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Clearview Portfolio Consulting May Market Recap
- The US Government avoided a default on its bonds as the debt ceiling was raised in a sigh of relief to investors.
- Stocks moved higher in May and are having a strong year but the increase in gains has been narrow in scope.
- The bond market saw yields rise as nervous investors sought the safety of cash.
The global economy avoided a catastrophic debt default by the US Government as both parties of Congress agreed to an increase to the debt ceiling with cuts in federal spending. The risk of default has been removed from investor concerns, but elevated inflation, tight credit conditions and a slowing economy are still present. The threat of a recession in the back half of this year still looms, but US investors continue to look beyond the current issues. The S&P500 advanced in May, gaining 0.43%. Year to date the index is up 9.65% but the sectors in positive territory have been rather narrow. Technology (+33.95%), communications services (+32.81%) and consumer discretionary (+18.73%) are the only sectors positive for the year. The equally weighted S&P500 (where every stock gets the same weight) is down 0.63% year to date.
This narrow set of stocks that is moving the market higher can be attributable to some mean reversion, as these were the worst sectors of 2022. However, the top 7 stocks of the S&P500 are all up over 30% for the year, while more than half of the stocks in the index are down. Investors have flocked back to tech names as the interest in artificial intelligence companies has exploded. People across the globe are experimenting in ChatGPT and weighing the possibilities (good and bad) for the technology.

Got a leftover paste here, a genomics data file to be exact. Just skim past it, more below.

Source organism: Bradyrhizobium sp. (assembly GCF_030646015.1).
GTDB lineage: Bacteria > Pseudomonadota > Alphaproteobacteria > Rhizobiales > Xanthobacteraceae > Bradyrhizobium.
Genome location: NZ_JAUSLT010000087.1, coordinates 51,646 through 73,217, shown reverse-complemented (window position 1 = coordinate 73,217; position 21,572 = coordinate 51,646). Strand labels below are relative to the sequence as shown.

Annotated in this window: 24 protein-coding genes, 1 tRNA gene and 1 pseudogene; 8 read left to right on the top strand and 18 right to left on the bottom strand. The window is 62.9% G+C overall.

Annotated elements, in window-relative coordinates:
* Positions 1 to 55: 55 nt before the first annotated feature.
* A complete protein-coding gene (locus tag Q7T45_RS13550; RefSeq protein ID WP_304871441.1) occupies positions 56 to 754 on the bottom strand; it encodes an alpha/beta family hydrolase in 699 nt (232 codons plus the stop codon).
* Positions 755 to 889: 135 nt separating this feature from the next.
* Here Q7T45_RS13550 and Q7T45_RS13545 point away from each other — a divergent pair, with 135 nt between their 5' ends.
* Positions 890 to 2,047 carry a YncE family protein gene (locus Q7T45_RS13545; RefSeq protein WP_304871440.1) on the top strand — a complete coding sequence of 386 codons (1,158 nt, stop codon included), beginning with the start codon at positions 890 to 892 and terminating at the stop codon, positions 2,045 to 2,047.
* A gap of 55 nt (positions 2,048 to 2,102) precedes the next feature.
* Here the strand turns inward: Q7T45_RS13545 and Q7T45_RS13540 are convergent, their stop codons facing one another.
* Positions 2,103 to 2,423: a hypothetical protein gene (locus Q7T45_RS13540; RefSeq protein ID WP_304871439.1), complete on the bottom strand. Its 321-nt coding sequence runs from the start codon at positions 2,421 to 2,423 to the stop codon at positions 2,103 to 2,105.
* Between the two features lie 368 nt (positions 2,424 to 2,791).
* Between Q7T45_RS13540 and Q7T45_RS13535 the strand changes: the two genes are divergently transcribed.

International stocks fell in May with a combination of a strengthening US Dollar and high inflation weighing on consumer spending abroad. Chinese stocks dropped 8.4% for the month as global economic slowdown is weighing on manufacturing. The opening of the Chinese economy after severe lockdowns has lost steam and slower growth rates are now being priced into investments.
The US bond market saw yields climb in May as investors moved away from those Treasury securities most vulnerable to a missed payment in the event of a default. As a result, the Bloomberg US Aggregate bond index dropped 1.09% during the month but still has a 2.46% gain for the year. Attractive yields on short-term debt have lured investors to money market mutual funds. According to the Investment Company Institute (ICI) money market assets hit an all-time high of $5.4 trillion. With the debt ceiling fight out of the way and inflation continuing to head lower, the bond market may begin to stabilize after a volatile 18 months.
Sources: Morningstar Direct, Wall Street Journal, BEA.gov